A prevailing party is one who achieves a "material alteration of the legal relationship of the parties," Buckhannon Bd. & Care Home, Inc. v. W. Va. Dep't of Health and Human Res., 532 U.S. 598, 604 (2001) (quoting Texas State Teachers Ass'n v. Garland Indep. Sch. Dist., 489 U.S. 782, 792-93 (1989)), provided the alteration is a "judicially sanctioned change." Id. at 605. Such judicially-sanctioned alterations may be achieved by an enforceable judgment or by a settlement agreement enforced through a consent decree. Id. at 604. Even a private settlement agreement over which a district court retains enforcement jurisdiction "entails a level of judicial sanction sufficient to support an award of attorney's fees." Roberson v. Giuliani, 346 F.3d 75, 82 (2d Cir. 2003).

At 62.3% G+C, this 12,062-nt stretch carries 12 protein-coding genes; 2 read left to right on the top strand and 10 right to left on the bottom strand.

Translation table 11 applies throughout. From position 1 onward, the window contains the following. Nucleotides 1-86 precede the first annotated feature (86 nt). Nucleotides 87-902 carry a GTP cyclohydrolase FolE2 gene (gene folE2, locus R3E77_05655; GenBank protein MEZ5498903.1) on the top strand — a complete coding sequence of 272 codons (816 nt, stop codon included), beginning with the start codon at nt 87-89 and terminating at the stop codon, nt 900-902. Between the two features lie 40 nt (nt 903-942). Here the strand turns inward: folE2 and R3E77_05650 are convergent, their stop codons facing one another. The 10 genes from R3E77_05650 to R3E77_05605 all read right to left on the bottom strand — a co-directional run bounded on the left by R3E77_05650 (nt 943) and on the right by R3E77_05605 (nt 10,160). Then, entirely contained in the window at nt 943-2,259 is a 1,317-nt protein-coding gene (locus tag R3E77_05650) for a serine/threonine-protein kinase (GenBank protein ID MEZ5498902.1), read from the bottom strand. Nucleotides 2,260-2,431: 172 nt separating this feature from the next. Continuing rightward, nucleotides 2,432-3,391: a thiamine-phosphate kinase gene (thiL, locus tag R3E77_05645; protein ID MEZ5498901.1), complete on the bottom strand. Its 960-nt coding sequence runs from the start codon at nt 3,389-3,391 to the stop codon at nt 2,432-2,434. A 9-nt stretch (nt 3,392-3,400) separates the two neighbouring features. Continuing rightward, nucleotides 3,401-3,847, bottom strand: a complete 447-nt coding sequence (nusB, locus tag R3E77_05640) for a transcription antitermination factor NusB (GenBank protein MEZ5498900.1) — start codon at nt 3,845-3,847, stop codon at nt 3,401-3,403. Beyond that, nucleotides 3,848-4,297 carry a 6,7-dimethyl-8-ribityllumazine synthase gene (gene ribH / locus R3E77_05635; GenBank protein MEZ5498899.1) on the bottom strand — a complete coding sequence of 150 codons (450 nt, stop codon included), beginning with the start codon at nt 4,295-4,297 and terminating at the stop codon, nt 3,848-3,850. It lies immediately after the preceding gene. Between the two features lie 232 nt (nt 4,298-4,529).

In deciding the amount of attorneys' fees to be awarded to a prevailing party, the court must determine the lodestar figure, Perdue v. Kenny A., 130 S.Ct. 1662, 1672 (2010), known in this Circuit as the "presumptively reasonable fee," Arbor Hill Concerned Citizens Neighborhood Ass'n v. Cnty. of Albany, 522 F.3d 182, 190 (2d Cir. 2008).*fn3 Indeed, the Supreme Court has recently reaffirmed the lodestar method as appropriate for arriving at a fee that is "presumptively" reasonable and "sufficient to induce a capable attorney to undertake the representation of a meritorious civil rights case." Perdue, 130 S.Ct. at 1672-73. In the Court's judgment, the lodestar method, with its emphasis on prevailing market rates in the community, is preferable to the method set out in Johnson v. Georgia Highway Express, Inc., 488 F.2d 714, 717-19 (5th Cir. 1974), which lists twelve factors for a court to consider in setting a reasonable fee: